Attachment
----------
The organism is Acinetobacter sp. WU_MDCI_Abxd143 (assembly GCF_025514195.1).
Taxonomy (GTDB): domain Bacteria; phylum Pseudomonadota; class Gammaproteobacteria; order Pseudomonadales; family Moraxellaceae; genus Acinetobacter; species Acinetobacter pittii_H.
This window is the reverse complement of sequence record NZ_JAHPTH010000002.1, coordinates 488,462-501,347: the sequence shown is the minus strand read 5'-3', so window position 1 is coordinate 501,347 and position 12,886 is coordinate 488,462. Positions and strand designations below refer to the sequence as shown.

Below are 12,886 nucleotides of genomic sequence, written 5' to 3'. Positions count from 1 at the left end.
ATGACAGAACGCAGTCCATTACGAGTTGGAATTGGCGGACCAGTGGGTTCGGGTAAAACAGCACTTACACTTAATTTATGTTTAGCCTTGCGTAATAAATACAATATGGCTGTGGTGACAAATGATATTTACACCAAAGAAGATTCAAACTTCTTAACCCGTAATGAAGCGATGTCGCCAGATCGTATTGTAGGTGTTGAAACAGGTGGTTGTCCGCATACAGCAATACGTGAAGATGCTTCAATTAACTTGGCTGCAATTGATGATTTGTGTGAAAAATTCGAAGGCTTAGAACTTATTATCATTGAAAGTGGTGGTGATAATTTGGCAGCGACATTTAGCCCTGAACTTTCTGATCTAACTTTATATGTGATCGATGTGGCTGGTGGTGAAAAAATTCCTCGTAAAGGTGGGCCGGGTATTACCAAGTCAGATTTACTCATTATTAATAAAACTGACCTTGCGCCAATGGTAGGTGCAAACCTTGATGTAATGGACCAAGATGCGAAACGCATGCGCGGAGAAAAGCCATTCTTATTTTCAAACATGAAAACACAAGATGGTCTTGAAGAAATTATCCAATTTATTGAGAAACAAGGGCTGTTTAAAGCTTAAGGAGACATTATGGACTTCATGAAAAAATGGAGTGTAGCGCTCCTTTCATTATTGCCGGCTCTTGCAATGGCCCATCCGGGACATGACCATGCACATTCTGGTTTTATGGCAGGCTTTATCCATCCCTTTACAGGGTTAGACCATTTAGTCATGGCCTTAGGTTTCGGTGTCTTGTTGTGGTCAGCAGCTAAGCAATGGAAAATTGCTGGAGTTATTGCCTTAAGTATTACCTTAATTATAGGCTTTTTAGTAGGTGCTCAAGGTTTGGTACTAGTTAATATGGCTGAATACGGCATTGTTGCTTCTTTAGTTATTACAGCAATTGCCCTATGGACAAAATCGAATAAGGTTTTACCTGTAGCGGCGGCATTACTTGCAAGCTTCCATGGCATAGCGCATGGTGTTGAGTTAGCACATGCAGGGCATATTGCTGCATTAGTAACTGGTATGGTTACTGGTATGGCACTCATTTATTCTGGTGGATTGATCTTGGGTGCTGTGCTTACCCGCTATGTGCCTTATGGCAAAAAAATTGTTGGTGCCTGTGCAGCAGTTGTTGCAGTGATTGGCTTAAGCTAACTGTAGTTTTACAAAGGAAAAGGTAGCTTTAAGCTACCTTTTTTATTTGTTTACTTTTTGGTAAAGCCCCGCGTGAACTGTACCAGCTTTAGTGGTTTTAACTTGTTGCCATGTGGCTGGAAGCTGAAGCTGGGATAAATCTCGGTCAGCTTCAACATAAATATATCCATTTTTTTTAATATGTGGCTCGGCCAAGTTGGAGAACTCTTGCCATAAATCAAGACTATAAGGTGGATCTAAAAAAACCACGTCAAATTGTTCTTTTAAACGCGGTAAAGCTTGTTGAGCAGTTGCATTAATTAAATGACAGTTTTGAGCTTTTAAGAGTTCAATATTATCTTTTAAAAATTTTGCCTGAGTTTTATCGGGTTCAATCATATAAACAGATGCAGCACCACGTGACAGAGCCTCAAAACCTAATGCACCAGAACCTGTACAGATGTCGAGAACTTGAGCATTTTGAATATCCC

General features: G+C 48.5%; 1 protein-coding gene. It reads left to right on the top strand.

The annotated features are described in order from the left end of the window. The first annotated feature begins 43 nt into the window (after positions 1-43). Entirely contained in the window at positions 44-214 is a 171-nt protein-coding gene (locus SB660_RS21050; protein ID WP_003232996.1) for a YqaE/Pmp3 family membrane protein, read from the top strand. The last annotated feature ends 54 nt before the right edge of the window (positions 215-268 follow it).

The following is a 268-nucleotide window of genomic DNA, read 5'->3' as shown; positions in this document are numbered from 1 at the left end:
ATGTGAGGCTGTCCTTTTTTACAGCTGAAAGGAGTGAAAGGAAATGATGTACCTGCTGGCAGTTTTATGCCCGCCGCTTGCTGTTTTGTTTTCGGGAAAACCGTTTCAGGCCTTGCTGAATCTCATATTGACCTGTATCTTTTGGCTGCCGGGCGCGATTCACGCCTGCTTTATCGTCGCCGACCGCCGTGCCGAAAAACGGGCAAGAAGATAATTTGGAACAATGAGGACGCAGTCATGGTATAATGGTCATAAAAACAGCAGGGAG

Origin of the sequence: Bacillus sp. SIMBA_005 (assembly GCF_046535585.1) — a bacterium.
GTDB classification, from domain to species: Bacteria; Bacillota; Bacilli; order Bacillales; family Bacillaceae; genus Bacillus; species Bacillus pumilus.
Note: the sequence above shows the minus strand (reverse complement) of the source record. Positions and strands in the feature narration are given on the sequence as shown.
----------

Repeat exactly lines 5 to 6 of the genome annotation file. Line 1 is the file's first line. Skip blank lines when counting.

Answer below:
ATGACAGAACGCAGTCCATTACGAGTTGGAATTGGCGGACCAGTGGGTTCGGGTAAAACAGCACTTACACTTAATTTATGTTTAGCCTTGCGTAATAAATACAATATGGCTGTGGTGACAAATGATATTTACACCAAAGAAGATTCAAACTTCTTAACCCGTAATGAAGCGATGTCGCCAGATCGTATTGTAGGTGTTGAAACAGGTGGTTGTCCGCATACAGCAATACGTGAAGATGCTTCAATTAACTTGGCTGCAATTGATGATTTGTGTGAAAAATTCGAAGGCTTAGAACTTATTATCATTGAAAGTGGTGGTGATAATTTGGCAGCGACATTTAGCCCTGAACTTTCTGATCTAACTTTATATGTGATCGATGTGGCTGGTGGTGAAAAAATTCCTCGTAAAGGTGGGCCGGGTATTACCAAGTCAGATTTACTCATTATTAATAAAACTGACCTTGCGCCAATGGTAGGTGCAAACCTTGATGTAATGGACCAAGATGCGAAACGCATGCGCGGAGAAAAGCCATTCTTATTTTCAAACATGAAAACACAAGATGGTCTTGAAGAAATTATCCAATTTATTGAGAAACAAGGGCTGTTTAAAGCTTAAGGAGACATTATGGACTTCATGAAAAAATGGAGTGTAGCGCTCCTTTCATTATTGCCGGCTCTTGCAATGGCCCATCCGGGACATGACCATGCACATTCTGGTTTTATGGCAGGCTTTATCCATCCCTTTACAGGGTTAGACCATTTAGTCATGGCCTTAGGTTTCGGTGTCTTGTTGTGGTCAGCAGCTAAGCAATGGAAAATTGCTGGAGTTATTGCCTTAAGTATTACCTTAATTATAGGCTTTTTAGTAGGTGCTCAAGGTTTGGTACTAGTTAATATGGCTGAATACGGCATTGTTGCTTCTTTAGTTATTACAGCAATTGCCCTATGGACAAAATCGAATAAGGTTTTACCTGTAGCGGCGGCATTACTTGCAAGCTTCCATGGCATAGCGCATGGTGTTGAGTTAGCACATGCAGGGCATATTGCTGCATTAGTAACTGGTATGGTTACTGGTATGGCACTCATTTATTCTGGTGGATTGATCTTGGGTGCTGTGCTTACCCGCTATGTGCCTTATGGCAAAAAAATTGTTGGTGCCTGTGCAGCAGTTGTTGCAGTGATTGGCTTAAGCTAACTGTAGTTTTACAAAGGAAAAGGTAGCTTTAAGCTACCTTTTTTATTTGTTTACTTTTTGGTAAAGCCCCGCGTGAACTGTACCAGCTTTAGTGGTTTTAACTTGTTGCCATGTGGCTGGAAGCTGAAGCTGGGATAAATCTCGGTCAGCTTCAACATAAATATATCCATTTTTTTTAATATGTGGCTCGGCCAAGTTGGAGAACTCTTGCCATAAATCAAGACTATAAGGTGGATCTAAAAAAACCACGTCAAATTGTTCTTTTAAACGCGGTAAAGCTTGTTGAGCAGTTGCATTAATTAAATGACAGTTTTGAGCTTTTAAGAGTTCAATATTATCTTTTAAAAATTTTGCCTGAGTTTTATCGGGTTCAATCATATAAACAGATGCAGCACCACGTGACAGAGCCTCAAAACCTAATGCACCAGAACCTGTACAGATGTCGAGAACTTGAGCATTTTGAATATCCC

General features: G+C 48.5%; 1 protein-coding gene. It reads left to right on the top strand.